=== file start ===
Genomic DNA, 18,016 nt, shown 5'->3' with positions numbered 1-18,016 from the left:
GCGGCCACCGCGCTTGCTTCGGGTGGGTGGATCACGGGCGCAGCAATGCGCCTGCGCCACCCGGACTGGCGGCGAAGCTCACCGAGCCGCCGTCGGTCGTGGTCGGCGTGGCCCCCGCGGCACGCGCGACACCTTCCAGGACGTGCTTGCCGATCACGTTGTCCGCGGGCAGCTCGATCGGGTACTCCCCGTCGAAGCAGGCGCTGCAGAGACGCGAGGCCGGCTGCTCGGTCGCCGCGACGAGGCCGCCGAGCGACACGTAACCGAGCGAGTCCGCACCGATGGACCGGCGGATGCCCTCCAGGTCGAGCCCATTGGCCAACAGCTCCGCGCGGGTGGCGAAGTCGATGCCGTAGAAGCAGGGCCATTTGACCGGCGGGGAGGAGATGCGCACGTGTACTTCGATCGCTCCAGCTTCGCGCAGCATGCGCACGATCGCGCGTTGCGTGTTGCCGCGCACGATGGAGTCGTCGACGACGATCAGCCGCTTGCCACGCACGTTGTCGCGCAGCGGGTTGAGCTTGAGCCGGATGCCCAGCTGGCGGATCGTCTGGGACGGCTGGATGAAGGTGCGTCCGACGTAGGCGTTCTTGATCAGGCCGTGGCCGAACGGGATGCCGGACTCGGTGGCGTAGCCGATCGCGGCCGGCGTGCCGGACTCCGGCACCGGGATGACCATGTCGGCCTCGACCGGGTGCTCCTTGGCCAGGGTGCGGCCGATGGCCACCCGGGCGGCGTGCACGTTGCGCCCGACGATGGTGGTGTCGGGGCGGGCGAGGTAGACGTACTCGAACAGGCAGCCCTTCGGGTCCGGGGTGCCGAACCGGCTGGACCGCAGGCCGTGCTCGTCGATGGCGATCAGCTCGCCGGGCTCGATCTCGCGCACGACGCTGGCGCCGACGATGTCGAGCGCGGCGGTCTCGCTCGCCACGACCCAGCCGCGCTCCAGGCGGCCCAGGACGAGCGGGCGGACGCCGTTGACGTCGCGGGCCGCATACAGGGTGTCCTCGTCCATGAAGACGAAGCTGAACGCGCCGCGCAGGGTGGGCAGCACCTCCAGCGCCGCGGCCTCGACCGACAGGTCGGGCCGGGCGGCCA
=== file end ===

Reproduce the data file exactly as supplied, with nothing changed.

Genomic DNA, 18,016 nt, shown 5'->3' with positions numbered 1-18,016 from the left:
GCGGCCACCGCGCTTGCTTCGGGTGGGTGGATCACGGGCGCAGCAATGCGCCTGCGCCACCCGGACTGGCGGCGAAGCTCACCGAGCCGCCGTCGGTCGTGGTCGGCGTGGCCCCCGCGGCACGCGCGACACCTTCCAGGACGTGCTTGCCGATCACGTTGTCCGCGGGCAGCTCGATCGGGTACTCCCCGTCGAAGCAGGCGCTGCAGAGACGCGAGGCCGGCTGCTCGGTCGCCGCGACGAGGCCGCCGAGCGACACGTAACCGAGCGAGTCCGCACCGATGGACCGGCGGATGCCCTCCAGGTCGAGCCCATTGGCCAACAGCTCCGCGCGGGTGGCGAAGTCGATGCCGTAGAAGCAGGGCCATTTGACCGGCGGGGAGGAGATGCGCACGTGTACTTCGATCGCTCCAGCTTCGCGCAGCATGCGCACGATCGCGCGTTGCGTGTTGCCGCGCACGATGGAGTCGTCGACGACGATCAGCCGCTTGCCACGCACGTTGTCGCGCAGCGGGTTGAGCTTGAGCCGGATGCCCAGCTGGCGGATCGTCTGGGACGGCTGGATGAAGGTGCGTCCGACGTAGGCGTTCTTGATCAGGCCGTGGCCGAACGGGATGCCGGACTCGGTGGCGTAGCCGATCGCGGCCGGCGTGCCGGACTCCGGCACCGGGATGACCATGTCGGCCTCGACCGGGTGCTCCTTGGCCAGGGTGCGGCCGATGGCCACCCGGGCGGCGTGCACGTTGCGCCCGACGATGGTGGTGTCGGGGCGGGCGAGGTAGACGTACTCGAACAGGCAGCCCTTCGGGTCCGGGGTGCCGAACCGGCTGGACCGCAGGCCGTGCTCGTCGATGGCGATCAGCTCGCCGGGCTCGATCTCGCGCACGACGCTGGCGCCGACGATGTCGAGCGCGGCGGTCTCGCTCGCCACGACCCAGCCGCGCTCCAGGCGGCCCAGGACGAGCGGGCGGACGCCGTTGACGTCGCGGGCCGCATACAGGGTGTCCTCGTCCATGAAGACGAAGCTGAACGCGCCGCGCAGGGTGGGCAGCACCTCCAGCGCCGCGGCCTCGACCGACAGGTCGGGCCGGGCGGCCA